This seems like a different market. I am not quite sure I understand it. It looks like it is flying private rather than first class on standard routes. The advantage to charters is that you don't have to go through security, and you can fly from nowhere to nowhere direct. I don't understand this business model. It seems like they are flying standard routes.
New York to LA on a private jet is worse than commercial because you are stuck in a 6 foot diameter pipe for 4.5 hours, rather than a first class seat on a normal airplane.
I realized this evening when slogging southbound on Highway 101 in the Bay Area what I really want is something that attaches to my car roof with a big NASA approved docking connector on it (aerodynamic though) which when I call up the app schedules a Sikorsky Sky Crane to fly by pick me up out of traffic and take me to my destination.
I have not had the opportunity to compare commercial first class travel to private jets, but my hunch is that 9/10 people would prefer a private jet, even ignoring the convenience factor of skipping the TSA and flying on your own schedule. In first class you get a seat. In a private jet, you get the jet.
> BlackJet seeks to partner with charter jet services to help them fill space on flights
If they are doings set routes like it sounds, that makes sense. If you have the whole plane you should be able to go where you want. But then you have NetJets.
If I may play the traditional role of first-comment-is-negative however:
1. NetJets are a fractional ownership company who are probably going to remain more popular at this level of society because they're a full service outfit;
2. Charter companies already run their planes efficiently, so they may be in a position to match on price on some routes;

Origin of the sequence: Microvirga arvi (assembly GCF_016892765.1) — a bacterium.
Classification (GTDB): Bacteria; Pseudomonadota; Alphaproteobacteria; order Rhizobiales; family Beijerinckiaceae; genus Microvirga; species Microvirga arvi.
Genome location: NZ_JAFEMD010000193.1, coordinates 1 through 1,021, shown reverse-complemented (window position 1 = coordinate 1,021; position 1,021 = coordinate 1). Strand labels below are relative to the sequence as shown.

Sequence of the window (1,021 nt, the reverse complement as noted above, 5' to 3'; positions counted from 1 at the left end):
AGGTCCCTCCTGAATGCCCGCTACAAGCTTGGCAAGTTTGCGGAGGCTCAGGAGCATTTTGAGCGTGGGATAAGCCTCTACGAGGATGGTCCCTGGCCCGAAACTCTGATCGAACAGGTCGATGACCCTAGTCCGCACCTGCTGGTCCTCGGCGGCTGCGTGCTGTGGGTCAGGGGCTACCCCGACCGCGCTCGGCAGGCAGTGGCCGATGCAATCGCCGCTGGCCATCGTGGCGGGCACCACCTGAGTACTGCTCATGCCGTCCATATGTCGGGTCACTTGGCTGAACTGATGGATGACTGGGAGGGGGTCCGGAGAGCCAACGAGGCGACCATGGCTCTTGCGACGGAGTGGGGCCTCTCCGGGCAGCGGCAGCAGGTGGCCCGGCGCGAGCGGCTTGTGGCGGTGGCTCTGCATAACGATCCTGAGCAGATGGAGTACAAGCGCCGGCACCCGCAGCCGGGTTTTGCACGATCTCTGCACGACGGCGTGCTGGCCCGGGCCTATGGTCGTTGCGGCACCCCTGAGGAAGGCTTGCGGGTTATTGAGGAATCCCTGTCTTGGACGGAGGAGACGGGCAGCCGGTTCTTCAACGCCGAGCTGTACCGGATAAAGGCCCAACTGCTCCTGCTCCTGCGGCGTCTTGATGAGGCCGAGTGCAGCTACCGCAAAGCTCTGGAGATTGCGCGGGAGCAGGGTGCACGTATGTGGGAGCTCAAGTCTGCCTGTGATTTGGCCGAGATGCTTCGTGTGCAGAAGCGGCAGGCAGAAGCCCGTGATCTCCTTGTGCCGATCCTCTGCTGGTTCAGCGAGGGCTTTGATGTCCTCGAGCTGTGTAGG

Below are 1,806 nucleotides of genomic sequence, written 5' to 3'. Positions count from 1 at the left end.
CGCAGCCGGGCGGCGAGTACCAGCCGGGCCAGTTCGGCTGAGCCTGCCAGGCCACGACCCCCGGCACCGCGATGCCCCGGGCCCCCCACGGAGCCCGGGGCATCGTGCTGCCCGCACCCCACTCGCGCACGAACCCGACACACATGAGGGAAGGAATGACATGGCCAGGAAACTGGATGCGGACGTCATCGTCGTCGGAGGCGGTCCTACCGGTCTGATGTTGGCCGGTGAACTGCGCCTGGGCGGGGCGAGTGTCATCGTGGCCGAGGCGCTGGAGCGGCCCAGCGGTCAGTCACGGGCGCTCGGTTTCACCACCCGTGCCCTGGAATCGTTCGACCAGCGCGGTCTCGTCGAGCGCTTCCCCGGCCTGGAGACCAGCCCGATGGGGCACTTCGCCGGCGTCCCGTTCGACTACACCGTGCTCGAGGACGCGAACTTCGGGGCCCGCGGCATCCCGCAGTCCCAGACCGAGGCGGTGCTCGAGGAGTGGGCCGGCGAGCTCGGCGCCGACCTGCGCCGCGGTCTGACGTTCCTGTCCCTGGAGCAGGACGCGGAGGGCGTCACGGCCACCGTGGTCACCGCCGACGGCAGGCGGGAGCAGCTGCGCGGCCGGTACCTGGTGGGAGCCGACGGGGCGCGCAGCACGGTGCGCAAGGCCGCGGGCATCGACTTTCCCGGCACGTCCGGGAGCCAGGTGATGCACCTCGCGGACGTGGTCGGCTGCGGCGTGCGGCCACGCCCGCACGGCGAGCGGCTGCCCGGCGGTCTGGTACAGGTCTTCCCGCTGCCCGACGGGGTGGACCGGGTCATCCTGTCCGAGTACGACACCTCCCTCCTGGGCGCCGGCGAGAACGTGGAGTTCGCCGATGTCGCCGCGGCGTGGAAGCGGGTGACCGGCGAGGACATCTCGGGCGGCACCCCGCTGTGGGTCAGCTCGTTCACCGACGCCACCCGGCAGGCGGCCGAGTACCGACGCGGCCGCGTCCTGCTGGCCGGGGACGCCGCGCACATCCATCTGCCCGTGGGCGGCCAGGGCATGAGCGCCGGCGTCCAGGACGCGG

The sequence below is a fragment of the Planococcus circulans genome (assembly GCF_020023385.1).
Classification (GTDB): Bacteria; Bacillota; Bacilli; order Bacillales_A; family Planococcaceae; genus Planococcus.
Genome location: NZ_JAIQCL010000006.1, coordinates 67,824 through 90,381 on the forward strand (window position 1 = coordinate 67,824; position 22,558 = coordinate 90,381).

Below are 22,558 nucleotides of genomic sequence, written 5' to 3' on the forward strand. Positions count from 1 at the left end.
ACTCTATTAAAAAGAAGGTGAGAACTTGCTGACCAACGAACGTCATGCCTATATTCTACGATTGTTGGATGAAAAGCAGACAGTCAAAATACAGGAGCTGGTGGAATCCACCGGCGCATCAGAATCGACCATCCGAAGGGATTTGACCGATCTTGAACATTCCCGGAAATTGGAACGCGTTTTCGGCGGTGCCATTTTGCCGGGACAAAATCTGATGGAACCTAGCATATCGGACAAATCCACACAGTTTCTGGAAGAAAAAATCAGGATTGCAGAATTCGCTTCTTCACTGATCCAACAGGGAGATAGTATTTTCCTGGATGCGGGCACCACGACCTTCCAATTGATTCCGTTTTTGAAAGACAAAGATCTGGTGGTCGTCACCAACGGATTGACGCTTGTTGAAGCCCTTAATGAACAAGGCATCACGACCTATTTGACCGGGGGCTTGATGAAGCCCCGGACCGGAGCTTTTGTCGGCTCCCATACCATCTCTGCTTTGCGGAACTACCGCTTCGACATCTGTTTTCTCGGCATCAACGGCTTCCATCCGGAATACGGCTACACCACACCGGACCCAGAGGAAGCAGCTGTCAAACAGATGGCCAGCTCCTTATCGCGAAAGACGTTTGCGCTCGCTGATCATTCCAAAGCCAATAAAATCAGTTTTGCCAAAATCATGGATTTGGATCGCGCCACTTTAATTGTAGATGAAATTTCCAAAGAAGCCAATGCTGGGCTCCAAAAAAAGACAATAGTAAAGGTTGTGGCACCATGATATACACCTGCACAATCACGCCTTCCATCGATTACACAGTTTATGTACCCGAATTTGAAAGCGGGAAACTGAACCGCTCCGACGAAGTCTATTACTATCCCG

3. I suspect that for a lot of really really rich people, owning a plane is not a purely financial decision. It's a status signal.
All that being said ... it might just work by creating a new market segment -- people who can afford business or first class but can't quite justify private charters.
I think people on HN sometimes underestimate the importance of the middleman in economic life. You don't have to be B2C or B2B with a direct product or service. Often the most profitable position is as the switchboard.
I think we understand very well that running the marketplace is where its at. Remember, we're trying to be the middleman, just much more efficient than the incumbents.
The private jet market is scheduled at the last minute and filling unused seats (or return segments) seems to be quite challenging, even if offered as one way last minute deals to consumers. Is the goal to have a Southwest like "Ding" fare alert for subscribers?
If your app knows where people want to go to, knows their location, knows their spend willingness, etc, you can capture that additional revenue you might've never known about.
What I found out the other day is that Jesse Jaymes  who sang the song "College Girls are Easy" founded Marquis Jets, a similar-ish service.
He's also married to the billionaire founder of Spanx. Extraordinary career trajectory.
The issue with this idea, at least as I understand it, is that they're generating higher utilization by sharing and perhaps selling deadhead legs. Any of those things (and anything I can think of that drives utilization meaningfully higher) gives up a lot of the flexibility and precision adaptation to the guy-in-back's ever-changing schedule.
I fly my family in our (piston) airplane for most of our travel east of the Mississippi. Even at piston costs and speeds (both way lower than jets), I can usually beat them door-to-door out to 800 miles and I smoke them door to door for everything under 500 miles. Plus, I'm never waiting for my inbound aircraft, getting the free opt-out feelup by TSA, sweating connections or waiting for my bags.
UberJet can deliver on some of those things, but the closer they drive it to part 121 (air carrier) to make it cheaper, the more they'll give up on the advantage side. I suspect they'll give up a lot of advantages and still not have a cost-competitive product. No one will complain about riding x-country in a Citation X, but they may balk at the $7500/hr operating cost.